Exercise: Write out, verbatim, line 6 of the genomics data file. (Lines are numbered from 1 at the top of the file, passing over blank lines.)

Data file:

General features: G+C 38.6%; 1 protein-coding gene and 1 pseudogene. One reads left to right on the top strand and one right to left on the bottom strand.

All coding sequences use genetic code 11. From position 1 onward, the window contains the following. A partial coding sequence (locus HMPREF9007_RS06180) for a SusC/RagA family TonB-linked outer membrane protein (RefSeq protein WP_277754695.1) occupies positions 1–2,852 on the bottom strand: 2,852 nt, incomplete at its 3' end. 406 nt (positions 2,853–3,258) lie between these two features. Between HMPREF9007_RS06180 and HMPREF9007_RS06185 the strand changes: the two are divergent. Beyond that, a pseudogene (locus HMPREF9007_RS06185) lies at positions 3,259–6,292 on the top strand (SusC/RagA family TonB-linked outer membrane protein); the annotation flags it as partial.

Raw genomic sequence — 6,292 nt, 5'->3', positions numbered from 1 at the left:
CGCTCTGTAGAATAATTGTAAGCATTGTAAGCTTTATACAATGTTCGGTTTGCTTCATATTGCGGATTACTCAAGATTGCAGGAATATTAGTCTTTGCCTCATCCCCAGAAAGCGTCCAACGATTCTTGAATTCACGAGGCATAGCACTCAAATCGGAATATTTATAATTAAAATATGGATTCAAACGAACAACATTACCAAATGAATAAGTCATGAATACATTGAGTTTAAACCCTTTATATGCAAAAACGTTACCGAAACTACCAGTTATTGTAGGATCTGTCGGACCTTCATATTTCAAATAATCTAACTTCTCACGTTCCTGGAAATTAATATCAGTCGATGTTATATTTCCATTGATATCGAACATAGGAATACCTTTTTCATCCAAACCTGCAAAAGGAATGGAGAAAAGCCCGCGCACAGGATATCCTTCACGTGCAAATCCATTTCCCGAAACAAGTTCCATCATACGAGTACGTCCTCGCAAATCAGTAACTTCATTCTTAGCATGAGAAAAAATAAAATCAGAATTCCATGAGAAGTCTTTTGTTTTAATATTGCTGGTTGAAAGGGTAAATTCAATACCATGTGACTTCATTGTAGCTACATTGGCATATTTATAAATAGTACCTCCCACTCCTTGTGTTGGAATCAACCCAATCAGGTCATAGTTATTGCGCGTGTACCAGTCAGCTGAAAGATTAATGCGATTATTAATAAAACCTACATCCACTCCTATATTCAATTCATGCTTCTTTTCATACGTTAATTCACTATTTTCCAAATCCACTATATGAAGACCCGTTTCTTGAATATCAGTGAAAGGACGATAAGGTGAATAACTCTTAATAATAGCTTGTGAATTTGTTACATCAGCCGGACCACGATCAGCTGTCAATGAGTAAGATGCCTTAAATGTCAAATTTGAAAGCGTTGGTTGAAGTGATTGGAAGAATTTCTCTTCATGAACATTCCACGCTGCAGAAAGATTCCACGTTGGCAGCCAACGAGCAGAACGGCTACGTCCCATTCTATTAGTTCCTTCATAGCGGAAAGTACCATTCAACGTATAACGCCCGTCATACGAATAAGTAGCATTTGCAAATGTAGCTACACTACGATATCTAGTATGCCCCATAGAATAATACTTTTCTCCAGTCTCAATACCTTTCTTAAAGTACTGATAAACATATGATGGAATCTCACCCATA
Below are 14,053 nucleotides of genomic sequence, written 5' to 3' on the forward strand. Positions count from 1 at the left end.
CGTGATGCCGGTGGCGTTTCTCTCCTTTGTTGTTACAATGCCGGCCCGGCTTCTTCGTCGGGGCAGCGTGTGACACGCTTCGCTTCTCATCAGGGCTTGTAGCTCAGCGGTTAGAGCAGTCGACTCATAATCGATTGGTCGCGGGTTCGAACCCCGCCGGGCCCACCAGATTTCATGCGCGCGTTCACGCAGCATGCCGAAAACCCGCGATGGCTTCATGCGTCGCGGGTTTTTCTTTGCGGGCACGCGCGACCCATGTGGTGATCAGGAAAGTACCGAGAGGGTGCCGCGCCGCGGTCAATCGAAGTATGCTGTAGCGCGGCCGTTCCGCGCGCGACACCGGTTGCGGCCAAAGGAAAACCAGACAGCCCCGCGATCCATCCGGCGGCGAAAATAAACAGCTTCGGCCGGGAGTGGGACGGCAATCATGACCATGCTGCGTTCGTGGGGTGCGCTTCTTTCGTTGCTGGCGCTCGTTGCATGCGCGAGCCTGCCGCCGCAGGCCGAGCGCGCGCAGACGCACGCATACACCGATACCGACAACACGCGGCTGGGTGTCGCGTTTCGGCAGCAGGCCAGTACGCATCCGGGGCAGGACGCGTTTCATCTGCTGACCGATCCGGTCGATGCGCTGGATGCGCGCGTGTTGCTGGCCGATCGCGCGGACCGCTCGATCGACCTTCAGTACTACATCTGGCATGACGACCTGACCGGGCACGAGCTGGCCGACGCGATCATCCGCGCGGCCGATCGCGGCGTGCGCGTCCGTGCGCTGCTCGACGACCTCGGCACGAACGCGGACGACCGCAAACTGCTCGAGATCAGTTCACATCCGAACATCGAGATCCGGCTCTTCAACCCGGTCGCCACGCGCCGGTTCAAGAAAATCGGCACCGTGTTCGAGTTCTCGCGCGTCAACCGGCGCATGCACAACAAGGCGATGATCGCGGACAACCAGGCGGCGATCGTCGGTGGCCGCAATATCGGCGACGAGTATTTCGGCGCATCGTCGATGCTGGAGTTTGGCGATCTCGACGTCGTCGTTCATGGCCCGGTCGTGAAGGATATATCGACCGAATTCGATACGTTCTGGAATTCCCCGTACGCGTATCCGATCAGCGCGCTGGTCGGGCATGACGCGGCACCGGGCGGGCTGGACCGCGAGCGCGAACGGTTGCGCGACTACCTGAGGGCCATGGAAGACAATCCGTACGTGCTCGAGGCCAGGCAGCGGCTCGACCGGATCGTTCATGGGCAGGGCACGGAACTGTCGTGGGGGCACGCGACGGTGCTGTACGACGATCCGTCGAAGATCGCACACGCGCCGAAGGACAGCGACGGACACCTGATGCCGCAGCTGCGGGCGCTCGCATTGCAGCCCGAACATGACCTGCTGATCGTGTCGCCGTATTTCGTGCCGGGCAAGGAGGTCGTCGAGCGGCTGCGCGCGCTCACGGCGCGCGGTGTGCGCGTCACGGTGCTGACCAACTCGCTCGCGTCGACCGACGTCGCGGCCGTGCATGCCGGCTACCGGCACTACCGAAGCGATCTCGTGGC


CGTGATGCCGGTGGCGTTTCTCTCCTTTGTTGTTACAATGCCGGCCCGGCTTCTTCGTCGGGGCAGCGTGTGACACGCTTCGCTTCTCATCAGGGCTTGTAGCTCAGCGGTTAGAGCAGTCGACTCATAATCGATTGGTCGCGGGTTCGAACCCCGCCGGGCCCACCAGATTTCATGCGCGCGTTCACGCAGCATGCCGAAAACCCGCGATGGCTTCATGCGTCGCGGGTTTTTCTTTGCGGGCACGCGCGACCCATGTGGTGATCAGGAAAGTACCGAGAGGGTGCCGCGCCGCGGTCAATCGAAGTATGCTGTAGCGCGGCCGTTCCGCGCGCGACACCGGTTGCGGCCAAAGGAAAACCAGACAGCCCCGCGATCCATCCGGCGGCGAAAATAAACAGCTTCGGCCGGGAGTGGGACGGCAATCATGACCATGCTGCGTTCGTGGGGTGCGCTTCTTTCGTTGCTGGCGCTCGTTGCATGCGCGAGCCTGCCGCCGCAGGCCGAGCGCGCGCAGACGCACGCATACACCGATACCGACAACACGCGGCTGGGTGTCGCGTTTCGGCAGCAGGCCAGTACGCATCCGGGGCAGGACGCGTTTCATCTGCTGACCGATCCGGTCGATGCGCTGGATGCGCGCGTGTTGCTGGCCGATCGCGCGGACCGCTCGATCGACCTTCAGTACTACATCTGGCATGACGACCTGACCGGGCACGAGCTGGCCGACGCGATCATCCGCGCGGCCGATCGCGGCGTGCGCGTCCGTGCGCTGCTCGACGACCTCGGCACGAACGCGGACGACCGCAAACTGCTCGAGATCAGTTCACATCCGAACATCGAGATCCGGCTCTTCAACCCGGTCGCCACGCGCCGGTTCAAGAAAATCGGCACCGTGTTCGAGTTCTCGCGCGTCAACCGGCGCATGCACAACAAGGCGATGATCGCGGACAACCAGGCGGCGATCGTCGGTGGCCGCAATATCGGCGACGAGTATTTCGGCGCATCGTCGATGCTGGAGTTTGGCGATCTCGACGTCGTCGTTCATGGCCCGGTCGTGAAGGATATATCGACCGAATTCGATACGTTCTGGAATTCCCCGTACGCGTATCCGATCAGCGCGCTGGTCGGGCATGACGCGGCACCGGGCGGGCTGGACCGCGAGCGCGAACGGTTGCGCGACTACCTGAGGGCCATGGAAGACAATCCGTACGTGCTCGAGGCCAGGCAGCGGCTCGACCGGATCGTTCATGGGCAGGGCACGGAACTGTCGTGGGGGCACGCGACGGTGCTGTACGACGATCCGTCGAAGATCGCACACGCGCCGAAGGACAGCGACGGACACCTGATGCCGCAGCTGCGGGCGCTCGCATTGCAGCCCGAACATGACCTGCTGATCGTGTCGCCGTATTTCGTGCCGGGCAAGGAGGTCGTCGAGCGGCTGCGCGCGCTCACGGCGCGCGGTGTGCGCGTCACGGTGCTGACCAACTCGCTCGCGTCGACCGACGTCGCGGCCGTGCATGCCGGCTACCGGCACTACCGAAGCGATCTCGTGGC